Students, and particularly those in the humanities, arts, and social sciences, often struggle to articulate their knowledge and skills to prospective employers.
Your college or university’s career center may have worked with local employers to identify the skills they most desire in students. Boise State University’s Career Center, for example, among other things, analyzing and interpreting information, collaboration, communication, problem solving, and taking initiative.
These are, of course, all skills students build through course assignments. Near the end of each semester, I co-create with my students a list of the skills they have built that semester. We then craft phrases they might use in résumés, cover letters, and interviews. Here are some examples from a women’s history course I taught recently:
- Located valuable sources when information is difficult to find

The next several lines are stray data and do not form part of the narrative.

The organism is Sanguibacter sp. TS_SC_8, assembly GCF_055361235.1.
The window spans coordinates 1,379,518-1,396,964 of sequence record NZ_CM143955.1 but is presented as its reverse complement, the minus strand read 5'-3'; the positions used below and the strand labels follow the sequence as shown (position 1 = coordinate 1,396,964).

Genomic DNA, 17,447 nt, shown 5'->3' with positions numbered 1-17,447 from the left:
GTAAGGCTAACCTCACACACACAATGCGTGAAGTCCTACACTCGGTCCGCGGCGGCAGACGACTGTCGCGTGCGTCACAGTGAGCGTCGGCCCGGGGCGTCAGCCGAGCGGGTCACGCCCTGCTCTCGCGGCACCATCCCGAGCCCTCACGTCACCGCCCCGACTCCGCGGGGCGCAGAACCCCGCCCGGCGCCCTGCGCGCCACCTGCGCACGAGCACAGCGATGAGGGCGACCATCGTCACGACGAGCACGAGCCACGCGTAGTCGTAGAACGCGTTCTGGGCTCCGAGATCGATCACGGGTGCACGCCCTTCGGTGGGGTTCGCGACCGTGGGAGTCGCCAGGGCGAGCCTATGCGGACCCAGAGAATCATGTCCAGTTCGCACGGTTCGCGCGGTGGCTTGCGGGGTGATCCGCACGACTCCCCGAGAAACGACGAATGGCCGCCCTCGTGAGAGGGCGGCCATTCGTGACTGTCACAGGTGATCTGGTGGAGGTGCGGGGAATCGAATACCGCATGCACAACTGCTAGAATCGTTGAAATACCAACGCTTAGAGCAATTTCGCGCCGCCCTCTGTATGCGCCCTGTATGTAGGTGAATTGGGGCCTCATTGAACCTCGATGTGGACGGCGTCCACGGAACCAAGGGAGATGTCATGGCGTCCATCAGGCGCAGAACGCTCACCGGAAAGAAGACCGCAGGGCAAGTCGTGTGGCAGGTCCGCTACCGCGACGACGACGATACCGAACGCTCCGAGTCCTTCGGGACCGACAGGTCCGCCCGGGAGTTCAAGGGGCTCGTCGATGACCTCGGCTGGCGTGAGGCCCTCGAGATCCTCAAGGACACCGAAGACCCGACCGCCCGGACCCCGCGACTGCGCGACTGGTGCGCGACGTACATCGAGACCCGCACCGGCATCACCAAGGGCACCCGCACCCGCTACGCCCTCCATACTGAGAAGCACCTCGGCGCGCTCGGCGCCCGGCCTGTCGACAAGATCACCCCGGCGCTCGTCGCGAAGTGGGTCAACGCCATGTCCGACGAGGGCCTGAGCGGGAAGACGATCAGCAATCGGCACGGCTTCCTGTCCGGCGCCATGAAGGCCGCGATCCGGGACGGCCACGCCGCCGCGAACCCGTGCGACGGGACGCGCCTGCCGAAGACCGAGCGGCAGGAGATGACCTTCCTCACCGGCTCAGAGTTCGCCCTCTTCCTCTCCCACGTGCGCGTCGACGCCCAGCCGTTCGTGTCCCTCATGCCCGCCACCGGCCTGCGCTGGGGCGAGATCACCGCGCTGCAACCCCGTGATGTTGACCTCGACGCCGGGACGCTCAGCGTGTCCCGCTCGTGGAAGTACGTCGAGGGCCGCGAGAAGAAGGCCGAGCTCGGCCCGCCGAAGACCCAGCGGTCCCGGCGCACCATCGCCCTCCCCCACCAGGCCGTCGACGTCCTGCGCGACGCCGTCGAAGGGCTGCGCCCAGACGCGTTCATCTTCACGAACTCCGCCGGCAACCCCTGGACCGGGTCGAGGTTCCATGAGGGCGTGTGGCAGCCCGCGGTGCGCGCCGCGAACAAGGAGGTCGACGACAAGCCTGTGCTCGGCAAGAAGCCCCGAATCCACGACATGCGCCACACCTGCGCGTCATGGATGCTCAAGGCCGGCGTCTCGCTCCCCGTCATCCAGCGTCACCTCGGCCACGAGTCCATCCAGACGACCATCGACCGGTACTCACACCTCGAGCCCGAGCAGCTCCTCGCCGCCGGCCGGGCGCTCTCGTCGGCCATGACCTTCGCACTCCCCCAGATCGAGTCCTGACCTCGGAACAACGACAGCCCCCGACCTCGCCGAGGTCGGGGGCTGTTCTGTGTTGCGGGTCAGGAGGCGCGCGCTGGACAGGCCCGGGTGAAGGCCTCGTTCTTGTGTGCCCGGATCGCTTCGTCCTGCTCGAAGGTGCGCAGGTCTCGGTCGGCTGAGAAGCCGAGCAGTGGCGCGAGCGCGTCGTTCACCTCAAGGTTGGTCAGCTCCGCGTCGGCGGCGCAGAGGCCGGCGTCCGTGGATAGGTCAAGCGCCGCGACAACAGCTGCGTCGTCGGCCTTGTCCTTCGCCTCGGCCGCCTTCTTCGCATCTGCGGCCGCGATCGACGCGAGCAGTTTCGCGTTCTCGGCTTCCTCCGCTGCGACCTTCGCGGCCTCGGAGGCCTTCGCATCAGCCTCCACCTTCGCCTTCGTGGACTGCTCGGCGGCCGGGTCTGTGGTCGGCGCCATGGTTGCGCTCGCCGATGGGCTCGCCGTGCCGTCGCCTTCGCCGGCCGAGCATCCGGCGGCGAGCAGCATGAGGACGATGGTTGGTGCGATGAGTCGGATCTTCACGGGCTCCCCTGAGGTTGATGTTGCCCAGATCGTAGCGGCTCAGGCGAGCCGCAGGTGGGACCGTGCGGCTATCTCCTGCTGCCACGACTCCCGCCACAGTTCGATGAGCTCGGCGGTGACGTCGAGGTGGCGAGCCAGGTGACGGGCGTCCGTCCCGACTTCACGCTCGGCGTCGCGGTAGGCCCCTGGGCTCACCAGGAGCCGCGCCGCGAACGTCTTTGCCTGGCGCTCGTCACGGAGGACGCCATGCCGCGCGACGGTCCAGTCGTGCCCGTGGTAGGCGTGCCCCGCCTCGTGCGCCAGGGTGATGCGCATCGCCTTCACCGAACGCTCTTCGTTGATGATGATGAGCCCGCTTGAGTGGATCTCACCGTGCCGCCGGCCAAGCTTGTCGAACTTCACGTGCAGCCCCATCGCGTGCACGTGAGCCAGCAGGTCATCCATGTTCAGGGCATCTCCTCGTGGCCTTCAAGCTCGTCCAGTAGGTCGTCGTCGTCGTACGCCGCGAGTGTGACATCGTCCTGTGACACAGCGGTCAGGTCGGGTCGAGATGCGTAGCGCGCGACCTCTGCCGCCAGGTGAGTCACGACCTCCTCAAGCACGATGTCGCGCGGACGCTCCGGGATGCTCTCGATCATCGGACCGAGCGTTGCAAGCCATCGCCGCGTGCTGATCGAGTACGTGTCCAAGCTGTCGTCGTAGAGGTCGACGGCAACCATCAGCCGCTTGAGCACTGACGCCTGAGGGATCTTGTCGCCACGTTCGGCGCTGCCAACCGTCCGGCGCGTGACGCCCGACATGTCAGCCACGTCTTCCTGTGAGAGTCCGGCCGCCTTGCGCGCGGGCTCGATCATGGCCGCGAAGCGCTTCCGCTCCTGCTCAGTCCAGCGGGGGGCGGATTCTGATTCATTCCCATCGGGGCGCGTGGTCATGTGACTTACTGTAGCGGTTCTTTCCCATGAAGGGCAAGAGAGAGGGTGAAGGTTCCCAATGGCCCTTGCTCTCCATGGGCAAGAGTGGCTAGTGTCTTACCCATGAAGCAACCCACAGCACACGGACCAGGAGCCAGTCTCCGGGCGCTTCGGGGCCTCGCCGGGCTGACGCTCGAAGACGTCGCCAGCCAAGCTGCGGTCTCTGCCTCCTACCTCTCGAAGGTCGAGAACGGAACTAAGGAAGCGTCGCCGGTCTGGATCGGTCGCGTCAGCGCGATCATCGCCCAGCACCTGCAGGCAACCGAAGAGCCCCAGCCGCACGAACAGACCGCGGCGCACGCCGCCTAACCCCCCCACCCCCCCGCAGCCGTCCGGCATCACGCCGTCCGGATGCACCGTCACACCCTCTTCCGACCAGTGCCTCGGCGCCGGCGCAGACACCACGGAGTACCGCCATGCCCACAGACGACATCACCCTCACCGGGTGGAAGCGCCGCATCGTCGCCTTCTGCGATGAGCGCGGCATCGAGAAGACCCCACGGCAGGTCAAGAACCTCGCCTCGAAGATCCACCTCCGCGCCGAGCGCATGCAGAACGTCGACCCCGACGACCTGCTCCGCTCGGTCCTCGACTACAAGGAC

- Conducted primary source research in analog and digital repositories
- Collaborated with a diverse team on multiple iterations of a project
- Pivoted a project’s focus when resources proved unavailable
- Navigated ambiguity; can “think on my feet” when obstacles arise
- Demonstrated persistence and resilience when identifying and learning new technologies
- Set realistic goals and timelines
- Learned who to ask, what to ask for, and how to ask for it
- Built accessible digital resources
Most students wouldn’t consider a women’s history course vocationally focused, yet this exercise helped them emerge from the class confident they had transferable skills. Chances are your courses are similarly useful to students on the job market, but they might not realize it, let alone know how to describe the knowledge and skills they acquired.
A list of transferable skills undergraduates develop, from Marquette University
Director, Instructional Design and Educational Assessment (IDEA Shop)
Center for Teaching and Learning
Boise State University